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3 steps to conduct your commercial roof inspection

chimney on a roof

How do you think about your roof? As a safeguard from the weather? As another “wall” helping to seal off your facility from the sun’s heat or the winter cold? Or maybe like most people, you don’t think of your roof much at all — until problems arise.

A roof is the ultimate piece of protective equipment for any structure. As such, it’s a capital investment that should be regularly inspected to anticipate vulnerabilities. Establishing a roof inspection plan can help your business lengthen the life of your roof and reduce the need for emergency repairs.

Here are some tips to plan for your commercial roof inspection to enhance the performance of your roof.


  1. Plan for regular roof inspections

    A service agreement with the roof installer is your best choice for routine maintenance procedures. However, internal employees that are qualified and taking safety precautions may also conduct inspections and perform minor maintenance. After an initial roof survey, it’s advisable to plan regular inspections twice a year. By the time a roof leak is apparent, the problem may already be acute, and repair is likely to be costly. The spring and the fall are the best times for this check-up. In the spring, check for potential damage that could have occurred from severe winter storms and determine necessary repairs. In the fall, check for any preventive action required before winter.

  2. Conduct a roof inspection systematically

    A best practice is to review the elements of your roof methodically, so you don’t miss anything. Chubb Risk Engineering Services roofing specialists recommend doing inspections in the following order:

    • Building interior. Lift ceiling tiles and the underside of the deck for signs of water and note any water marks on ceilings, surfaces, and walls, which may be caused by roof leaks.
    • Building exterior. Check for signs of misalignment due to settlement of the foundation and walls and for unadhered shingles. Inspect drains and downspouts to make sure they’re clear of obstructions and aren’t damaged. Look for evidence of standing water.
    • Roof membrane. Note if the membrane is properly adhered to perimeters and flashings and check the fastenings. Document tears or punctures in the membrane. 
    • Roof flashings. Many roof leaks originate with flashing. Inspect each flashing and make sure they are properly attached.
    • Exterior installed equipment. Careless workers or improper installation of roof-mounted equipment — such as satellite dishes, skylights, AC units, or ventilation fans — can cause damage. Make sure any new apparatus has proper, intact flashing.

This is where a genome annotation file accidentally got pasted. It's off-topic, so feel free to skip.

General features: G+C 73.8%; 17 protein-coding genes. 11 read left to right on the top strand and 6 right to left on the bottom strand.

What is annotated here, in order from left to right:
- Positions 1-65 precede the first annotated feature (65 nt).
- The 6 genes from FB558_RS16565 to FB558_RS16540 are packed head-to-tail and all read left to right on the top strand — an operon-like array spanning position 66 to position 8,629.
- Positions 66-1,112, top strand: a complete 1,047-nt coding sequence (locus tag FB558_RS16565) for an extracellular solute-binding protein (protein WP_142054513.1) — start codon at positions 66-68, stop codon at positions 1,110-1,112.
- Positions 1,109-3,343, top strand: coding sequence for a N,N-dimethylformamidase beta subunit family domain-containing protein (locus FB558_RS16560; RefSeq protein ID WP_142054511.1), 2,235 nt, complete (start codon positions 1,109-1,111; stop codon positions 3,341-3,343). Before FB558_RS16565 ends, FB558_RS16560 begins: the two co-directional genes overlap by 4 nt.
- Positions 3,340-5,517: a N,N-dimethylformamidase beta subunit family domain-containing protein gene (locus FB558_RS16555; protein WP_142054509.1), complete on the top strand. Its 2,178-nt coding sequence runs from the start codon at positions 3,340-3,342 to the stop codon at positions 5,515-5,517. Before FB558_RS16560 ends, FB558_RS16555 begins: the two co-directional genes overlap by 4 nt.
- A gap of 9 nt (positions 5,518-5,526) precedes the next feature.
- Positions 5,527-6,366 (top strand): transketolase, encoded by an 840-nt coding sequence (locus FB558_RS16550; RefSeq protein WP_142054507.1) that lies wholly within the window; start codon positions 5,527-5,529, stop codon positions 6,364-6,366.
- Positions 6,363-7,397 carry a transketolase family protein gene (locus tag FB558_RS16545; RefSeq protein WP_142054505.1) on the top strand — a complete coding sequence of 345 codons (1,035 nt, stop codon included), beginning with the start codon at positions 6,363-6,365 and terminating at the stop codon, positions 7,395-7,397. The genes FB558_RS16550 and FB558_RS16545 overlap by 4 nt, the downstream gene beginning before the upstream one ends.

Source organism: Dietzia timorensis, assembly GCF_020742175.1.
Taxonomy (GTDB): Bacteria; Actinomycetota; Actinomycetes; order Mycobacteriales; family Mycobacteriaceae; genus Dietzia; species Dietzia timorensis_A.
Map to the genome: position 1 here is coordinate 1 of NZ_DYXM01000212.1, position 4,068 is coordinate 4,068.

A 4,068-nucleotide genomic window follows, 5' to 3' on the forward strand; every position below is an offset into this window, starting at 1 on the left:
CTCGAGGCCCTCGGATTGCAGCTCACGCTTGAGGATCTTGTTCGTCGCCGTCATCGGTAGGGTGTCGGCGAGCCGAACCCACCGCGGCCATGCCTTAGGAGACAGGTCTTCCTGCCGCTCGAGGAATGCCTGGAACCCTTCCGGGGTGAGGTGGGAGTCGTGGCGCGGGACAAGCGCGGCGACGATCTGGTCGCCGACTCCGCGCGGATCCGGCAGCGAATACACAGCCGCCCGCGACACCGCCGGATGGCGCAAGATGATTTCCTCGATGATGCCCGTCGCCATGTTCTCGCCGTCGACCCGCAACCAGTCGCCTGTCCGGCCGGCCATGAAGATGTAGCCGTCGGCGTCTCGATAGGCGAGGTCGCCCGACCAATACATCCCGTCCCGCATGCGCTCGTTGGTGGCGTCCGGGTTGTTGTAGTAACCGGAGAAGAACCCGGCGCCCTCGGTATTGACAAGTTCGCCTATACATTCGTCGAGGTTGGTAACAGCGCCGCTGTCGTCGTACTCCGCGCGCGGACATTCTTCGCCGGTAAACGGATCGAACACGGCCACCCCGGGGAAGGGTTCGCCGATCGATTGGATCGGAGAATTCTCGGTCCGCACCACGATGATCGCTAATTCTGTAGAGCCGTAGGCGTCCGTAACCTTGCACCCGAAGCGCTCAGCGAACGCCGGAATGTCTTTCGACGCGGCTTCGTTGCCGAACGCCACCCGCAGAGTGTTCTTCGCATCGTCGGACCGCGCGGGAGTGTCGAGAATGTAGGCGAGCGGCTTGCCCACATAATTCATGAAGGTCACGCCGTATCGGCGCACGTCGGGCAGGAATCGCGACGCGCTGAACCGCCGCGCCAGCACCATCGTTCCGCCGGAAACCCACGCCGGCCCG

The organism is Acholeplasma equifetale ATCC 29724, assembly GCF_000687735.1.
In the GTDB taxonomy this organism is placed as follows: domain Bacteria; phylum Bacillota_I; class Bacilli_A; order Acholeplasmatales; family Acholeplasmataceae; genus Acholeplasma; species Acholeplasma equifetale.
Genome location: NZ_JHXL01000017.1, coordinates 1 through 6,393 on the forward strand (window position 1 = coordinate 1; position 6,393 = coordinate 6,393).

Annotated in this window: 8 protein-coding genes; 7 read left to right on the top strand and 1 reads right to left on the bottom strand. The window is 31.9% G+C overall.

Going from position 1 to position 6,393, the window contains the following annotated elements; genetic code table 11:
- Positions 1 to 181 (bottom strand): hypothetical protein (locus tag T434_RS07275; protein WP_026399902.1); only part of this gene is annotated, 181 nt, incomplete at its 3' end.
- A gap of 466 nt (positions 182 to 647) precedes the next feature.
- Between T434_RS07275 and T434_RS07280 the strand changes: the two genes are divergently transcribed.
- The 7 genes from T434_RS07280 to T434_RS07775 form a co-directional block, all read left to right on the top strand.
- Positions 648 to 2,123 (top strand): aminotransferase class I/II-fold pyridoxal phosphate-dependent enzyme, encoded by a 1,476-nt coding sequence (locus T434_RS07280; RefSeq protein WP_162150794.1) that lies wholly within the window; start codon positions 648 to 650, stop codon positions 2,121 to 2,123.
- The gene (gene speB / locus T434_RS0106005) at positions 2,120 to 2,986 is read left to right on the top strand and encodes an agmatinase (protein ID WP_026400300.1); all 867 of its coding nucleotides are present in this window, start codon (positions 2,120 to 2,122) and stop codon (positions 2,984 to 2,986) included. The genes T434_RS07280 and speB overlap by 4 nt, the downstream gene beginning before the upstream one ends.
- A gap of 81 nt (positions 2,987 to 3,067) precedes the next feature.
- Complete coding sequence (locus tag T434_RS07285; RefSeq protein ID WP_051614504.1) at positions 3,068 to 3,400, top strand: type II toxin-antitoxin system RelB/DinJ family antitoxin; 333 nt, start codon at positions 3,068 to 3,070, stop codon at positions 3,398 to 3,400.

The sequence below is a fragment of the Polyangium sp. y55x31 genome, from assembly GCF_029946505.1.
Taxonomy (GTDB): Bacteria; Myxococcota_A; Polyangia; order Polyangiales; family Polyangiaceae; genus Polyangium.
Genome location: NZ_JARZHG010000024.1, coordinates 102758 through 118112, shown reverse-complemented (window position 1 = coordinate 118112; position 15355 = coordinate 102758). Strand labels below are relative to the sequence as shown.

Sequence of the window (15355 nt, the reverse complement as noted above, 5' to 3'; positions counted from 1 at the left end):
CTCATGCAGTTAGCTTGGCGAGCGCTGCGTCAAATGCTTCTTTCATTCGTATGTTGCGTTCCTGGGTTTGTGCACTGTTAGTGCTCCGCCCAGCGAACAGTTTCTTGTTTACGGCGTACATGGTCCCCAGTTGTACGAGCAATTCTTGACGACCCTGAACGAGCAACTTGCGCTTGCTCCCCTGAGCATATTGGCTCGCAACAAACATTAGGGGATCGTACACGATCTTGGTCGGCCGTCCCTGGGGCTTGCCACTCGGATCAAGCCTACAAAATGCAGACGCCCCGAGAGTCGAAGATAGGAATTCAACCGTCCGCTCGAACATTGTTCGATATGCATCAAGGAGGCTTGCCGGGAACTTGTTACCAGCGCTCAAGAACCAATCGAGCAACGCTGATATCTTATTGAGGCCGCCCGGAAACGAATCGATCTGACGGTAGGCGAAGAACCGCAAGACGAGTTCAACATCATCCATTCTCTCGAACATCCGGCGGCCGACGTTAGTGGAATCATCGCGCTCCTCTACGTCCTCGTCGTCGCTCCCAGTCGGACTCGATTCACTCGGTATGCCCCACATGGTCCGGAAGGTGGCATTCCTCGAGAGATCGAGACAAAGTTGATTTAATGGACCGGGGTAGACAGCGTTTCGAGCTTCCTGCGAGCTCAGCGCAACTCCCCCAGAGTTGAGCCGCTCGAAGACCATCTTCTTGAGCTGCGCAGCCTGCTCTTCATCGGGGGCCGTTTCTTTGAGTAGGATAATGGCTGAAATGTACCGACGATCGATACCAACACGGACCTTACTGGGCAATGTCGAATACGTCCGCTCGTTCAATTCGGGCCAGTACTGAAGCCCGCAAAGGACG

Remember to keep a list of problem areas, flag susceptibilities to monitor, and address issues that require immediate attention.

  1. Put preventative measures in place

    After conducting a roof inspection, you can put preventative measures in place to mitigate the risk of roof damage. You can train maintenance personnel on these ongoing needs:

    • Keep roofs and drainage systems clean and free of debris
    • Eliminate standing water
    • If you have a sloped roof with overhangs, watch for the formation of ice dams and add insulation to the attic as necessary

    While a twice-a-year inspection is generally recommended, the frequency is contingent on several factors, including roof surface material, age, and geographic location. Planning for regular inspections and ongoing maintenance can prolong the life of the roof and help you anticipate possible problem areas before the intrusion of water causes a serious problem.

This document is advisory in nature and is offered as a resource to be used together with your professional insurance advisors in maintaining a loss prevention program. It is an overview only, and is not intended as a substitute for consultation with your insurance broker, or for legal, engineering or other professional advice.

Chubb is the marketing name used to refer to subsidiaries of Chubb Limited providing insurance and related services. For a list of these subsidiaries, please visit our website at Insurance provided by ACE American Insurance Company and its U.S. based Chubb underwriting company affiliates. All products may not be available in all states. This communication contains product summaries only. Coverage is subject to the language of the policies as actually issued. Surplus lines insurance sold only through licensed surplus lines producers. Chubb, 202 Hall's Mill Road, Whitehouse Station, NJ 08889-1600.


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